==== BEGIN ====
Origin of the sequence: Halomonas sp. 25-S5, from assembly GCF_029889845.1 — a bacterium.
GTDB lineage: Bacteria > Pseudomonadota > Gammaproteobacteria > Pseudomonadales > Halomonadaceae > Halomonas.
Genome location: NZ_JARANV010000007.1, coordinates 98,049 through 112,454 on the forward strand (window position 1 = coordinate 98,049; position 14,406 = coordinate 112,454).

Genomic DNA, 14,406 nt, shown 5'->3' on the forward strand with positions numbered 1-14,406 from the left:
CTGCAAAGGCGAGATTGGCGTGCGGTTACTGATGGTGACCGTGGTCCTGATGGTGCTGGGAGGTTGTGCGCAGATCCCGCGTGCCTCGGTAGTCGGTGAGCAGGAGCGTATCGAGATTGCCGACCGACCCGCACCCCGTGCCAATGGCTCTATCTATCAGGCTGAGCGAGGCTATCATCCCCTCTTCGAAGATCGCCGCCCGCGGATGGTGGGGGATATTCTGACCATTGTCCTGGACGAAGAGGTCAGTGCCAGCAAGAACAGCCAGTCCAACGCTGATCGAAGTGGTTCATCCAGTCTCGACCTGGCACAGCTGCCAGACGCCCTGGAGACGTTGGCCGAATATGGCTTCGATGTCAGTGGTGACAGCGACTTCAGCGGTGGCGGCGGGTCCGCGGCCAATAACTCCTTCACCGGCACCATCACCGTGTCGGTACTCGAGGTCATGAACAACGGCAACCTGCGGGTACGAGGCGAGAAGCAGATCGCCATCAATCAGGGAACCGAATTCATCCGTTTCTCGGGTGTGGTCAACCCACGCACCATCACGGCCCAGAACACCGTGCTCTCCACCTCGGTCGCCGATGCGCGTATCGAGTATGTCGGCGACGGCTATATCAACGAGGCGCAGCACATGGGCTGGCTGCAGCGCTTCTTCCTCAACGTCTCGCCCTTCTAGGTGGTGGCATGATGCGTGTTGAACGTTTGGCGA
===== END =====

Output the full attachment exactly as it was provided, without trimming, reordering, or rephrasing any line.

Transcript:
Origin of the sequence: Halomonas sp. 25-S5, from assembly GCF_029889845.1 — a bacterium.
GTDB lineage: Bacteria > Pseudomonadota > Gammaproteobacteria > Pseudomonadales > Halomonadaceae > Halomonas.
Genome location: NZ_JARANV010000007.1, coordinates 98,049 through 112,454 on the forward strand (window position 1 = coordinate 98,049; position 14,406 = coordinate 112,454).

Genomic DNA, 14,406 nt, shown 5'->3' on the forward strand with positions numbered 1-14,406 from the left:
CTGCAAAGGCGAGATTGGCGTGCGGTTACTGATGGTGACCGTGGTCCTGATGGTGCTGGGAGGTTGTGCGCAGATCCCGCGTGCCTCGGTAGTCGGTGAGCAGGAGCGTATCGAGATTGCCGACCGACCCGCACCCCGTGCCAATGGCTCTATCTATCAGGCTGAGCGAGGCTATCATCCCCTCTTCGAAGATCGCCGCCCGCGGATGGTGGGGGATATTCTGACCATTGTCCTGGACGAAGAGGTCAGTGCCAGCAAGAACAGCCAGTCCAACGCTGATCGAAGTGGTTCATCCAGTCTCGACCTGGCACAGCTGCCAGACGCCCTGGAGACGTTGGCCGAATATGGCTTCGATGTCAGTGGTGACAGCGACTTCAGCGGTGGCGGCGGGTCCGCGGCCAATAACTCCTTCACCGGCACCATCACCGTGTCGGTACTCGAGGTCATGAACAACGGCAACCTGCGGGTACGAGGCGAGAAGCAGATCGCCATCAATCAGGGAACCGAATTCATCCGTTTCTCGGGTGTGGTCAACCCACGCACCATCACGGCCCAGAACACCGTGCTCTCCACCTCGGTCGCCGATGCGCGTATCGAGTATGTCGGCGACGGCTATATCAACGAGGCGCAGCACATGGGCTGGCTGCAGCGCTTCTTCCTCAACGTCTCGCCCTTCTAGGTGGTGGCATGATGCGTGTTGAACGTTTGGCGA